European miners down 4% as Asia loses steam – CNBC
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European equities were trading lower on Tuesday after a recent rally petered out in Asian markets and China trade data hit European miners hard.
The pan-European Stoxx 600 index was trading 0.4 percent lower by midday with all sectors except banks and utilities in negative territory.
Basic resources took the biggest hit with the sector down 4.9 percent. Miners were feeling the pressure after weak trade data from China caused a drop in industrial metals prices such as copper, nickel and aluminum.
Mining companies BHP Billiton and Anglo American were the worst performers on London’s FTSE 100 index, down around 5 and 7.5 percent respectively. Fellow miners Rio Tinto and Glencore were not far behind, down 4 percent.
The best performer on the FTSE was luxury fashion brand Burberry. up 3.9 percent on news that a mystery investor has built up a stake of close to 5 percent in the group, prompting the brand to seek help from its financial advisers to defend it against any potential takeover bid, the Financial Times reported.
China’s trade data showed that exports fell 25.4 percent in February in U.S. dollar terms, while imports fell 13.8 percent, with both declines wider than expectations. The drop in exports was the largest on-year drop since 2009, according to Reuters.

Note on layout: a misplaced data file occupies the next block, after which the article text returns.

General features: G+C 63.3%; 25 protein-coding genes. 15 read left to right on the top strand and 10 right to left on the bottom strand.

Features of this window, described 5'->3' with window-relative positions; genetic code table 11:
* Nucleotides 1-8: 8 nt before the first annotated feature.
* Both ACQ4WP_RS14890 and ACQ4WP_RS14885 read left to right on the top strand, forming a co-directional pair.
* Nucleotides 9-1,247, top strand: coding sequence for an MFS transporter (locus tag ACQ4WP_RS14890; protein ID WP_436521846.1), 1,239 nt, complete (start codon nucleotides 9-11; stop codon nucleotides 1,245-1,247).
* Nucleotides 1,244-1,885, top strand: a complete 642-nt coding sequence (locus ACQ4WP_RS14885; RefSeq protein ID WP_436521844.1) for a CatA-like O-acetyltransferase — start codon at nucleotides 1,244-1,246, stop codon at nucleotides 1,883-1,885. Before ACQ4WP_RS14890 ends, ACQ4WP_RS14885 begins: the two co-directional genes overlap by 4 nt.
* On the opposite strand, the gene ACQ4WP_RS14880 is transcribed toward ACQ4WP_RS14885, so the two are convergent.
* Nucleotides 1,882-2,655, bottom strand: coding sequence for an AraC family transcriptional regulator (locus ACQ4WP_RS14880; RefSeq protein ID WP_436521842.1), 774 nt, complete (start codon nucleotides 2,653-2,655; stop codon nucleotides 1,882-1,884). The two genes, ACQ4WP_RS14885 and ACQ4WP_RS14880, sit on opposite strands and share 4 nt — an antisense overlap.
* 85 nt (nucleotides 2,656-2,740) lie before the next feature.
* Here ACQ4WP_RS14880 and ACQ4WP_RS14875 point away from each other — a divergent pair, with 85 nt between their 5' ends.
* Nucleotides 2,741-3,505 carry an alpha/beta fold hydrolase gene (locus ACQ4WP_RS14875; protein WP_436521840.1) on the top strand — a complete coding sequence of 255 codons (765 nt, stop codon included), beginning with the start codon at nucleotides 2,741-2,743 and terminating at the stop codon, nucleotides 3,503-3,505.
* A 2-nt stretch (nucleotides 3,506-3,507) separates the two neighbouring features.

The decline in market confidence comes just as oil prices appear to be recovering – apart from a dip on the back of the weak Chinese trading data.
Benchmark Brent crude remained over $40 a barrel after jumping to 2016 highs the previous day as producers announced talks to support the market and investors opened new bullish bets, Reuters reported.
U.S. West Texas Intermediate (WTI) crude futures were at $37.48 a barrel, down 42 cents from their last close but almost 45 percent up from their 2016 low on February 1. Predictions of an oil rally to $50 a barrel have markets excited, but IHS’ top oil analyst cautions that the commodity hasn’t done rebalancing yet.
Shares of RWE were down 0.6 percent after the company said it hoped RWE it could overcome a crisis at its British unit npower by 2018, its chief executive said Reuters reported, after the business swung to an operating loss in the past financial year.
“What happened there (in Britain) was a disaster,” Peter Terium said in a speech, pointing to a rapid loss of customers and billing issues that drove npower into the red. “We hope to be out of the valley of tears in the UK by 2018.”
European miners down 4% as Asia loses steam – CNBC}